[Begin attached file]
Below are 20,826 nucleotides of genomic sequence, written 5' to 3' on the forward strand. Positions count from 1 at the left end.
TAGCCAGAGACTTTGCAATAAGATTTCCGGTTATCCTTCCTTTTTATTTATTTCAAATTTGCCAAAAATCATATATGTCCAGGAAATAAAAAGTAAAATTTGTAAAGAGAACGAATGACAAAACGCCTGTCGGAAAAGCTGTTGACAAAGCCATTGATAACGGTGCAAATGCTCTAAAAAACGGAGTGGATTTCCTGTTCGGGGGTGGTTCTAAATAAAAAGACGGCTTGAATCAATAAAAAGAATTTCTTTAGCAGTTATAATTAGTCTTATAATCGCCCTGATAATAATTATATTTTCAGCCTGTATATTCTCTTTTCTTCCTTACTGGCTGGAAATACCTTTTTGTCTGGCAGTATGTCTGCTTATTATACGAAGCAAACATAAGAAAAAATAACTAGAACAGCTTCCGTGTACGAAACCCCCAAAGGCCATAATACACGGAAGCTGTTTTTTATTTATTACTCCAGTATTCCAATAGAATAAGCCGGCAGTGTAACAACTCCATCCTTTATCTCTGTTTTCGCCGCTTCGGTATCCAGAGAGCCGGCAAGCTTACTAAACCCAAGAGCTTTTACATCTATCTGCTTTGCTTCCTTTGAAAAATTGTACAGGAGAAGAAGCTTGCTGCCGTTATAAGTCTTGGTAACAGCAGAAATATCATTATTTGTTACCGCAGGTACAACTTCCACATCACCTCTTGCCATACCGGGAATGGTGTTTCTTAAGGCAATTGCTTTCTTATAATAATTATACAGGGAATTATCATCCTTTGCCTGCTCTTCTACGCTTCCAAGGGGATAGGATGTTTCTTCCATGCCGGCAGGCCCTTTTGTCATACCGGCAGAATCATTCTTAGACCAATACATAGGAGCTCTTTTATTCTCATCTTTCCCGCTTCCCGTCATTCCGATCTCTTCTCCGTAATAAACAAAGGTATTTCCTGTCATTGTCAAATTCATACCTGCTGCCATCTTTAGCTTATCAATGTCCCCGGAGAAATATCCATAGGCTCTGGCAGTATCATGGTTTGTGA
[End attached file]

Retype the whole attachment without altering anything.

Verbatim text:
Below are 20,826 nucleotides of genomic sequence, written 5' to 3' on the forward strand. Positions count from 1 at the left end.
TAGCCAGAGACTTTGCAATAAGATTTCCGGTTATCCTTCCTTTTTATTTATTTCAAATTTGCCAAAAATCATATATGTCCAGGAAATAAAAAGTAAAATTTGTAAAGAGAACGAATGACAAAACGCCTGTCGGAAAAGCTGTTGACAAAGCCATTGATAACGGTGCAAATGCTCTAAAAAACGGAGTGGATTTCCTGTTCGGGGGTGGTTCTAAATAAAAAGACGGCTTGAATCAATAAAAAGAATTTCTTTAGCAGTTATAATTAGTCTTATAATCGCCCTGATAATAATTATATTTTCAGCCTGTATATTCTCTTTTCTTCCTTACTGGCTGGAAATACCTTTTTGTCTGGCAGTATGTCTGCTTATTATACGAAGCAAACATAAGAAAAAATAACTAGAACAGCTTCCGTGTACGAAACCCCCAAAGGCCATAATACACGGAAGCTGTTTTTTATTTATTACTCCAGTATTCCAATAGAATAAGCCGGCAGTGTAACAACTCCATCCTTTATCTCTGTTTTCGCCGCTTCGGTATCCAGAGAGCCGGCAAGCTTACTAAACCCAAGAGCTTTTACATCTATCTGCTTTGCTTCCTTTGAAAAATTGTACAGGAGAAGAAGCTTGCTGCCGTTATAAGTCTTGGTAACAGCAGAAATATCATTATTTGTTACCGCAGGTACAACTTCCACATCACCTCTTGCCATACCGGGAATGGTGTTTCTTAAGGCAATTGCTTTCTTATAATAATTATACAGGGAATTATCATCCTTTGCCTGCTCTTCTACGCTTCCAAGGGGATAGGATGTTTCTTCCATGCCGGCAGGCCCTTTTGTCATACCGGCAGAATCATTCTTAGACCAATACATAGGAGCTCTTTTATTCTCATCTTTCCCGCTTCCCGTCATTCCGATCTCTTCTCCGTAATAAACAAAGGTATTTCCTGTCATTGTCAAATTCATACCTGCTGCCATCTTTAGCTTATCAATGTCCCCGGAGAAATATCCATAGGCTCTGGCAGTATCATGGTTTGTGA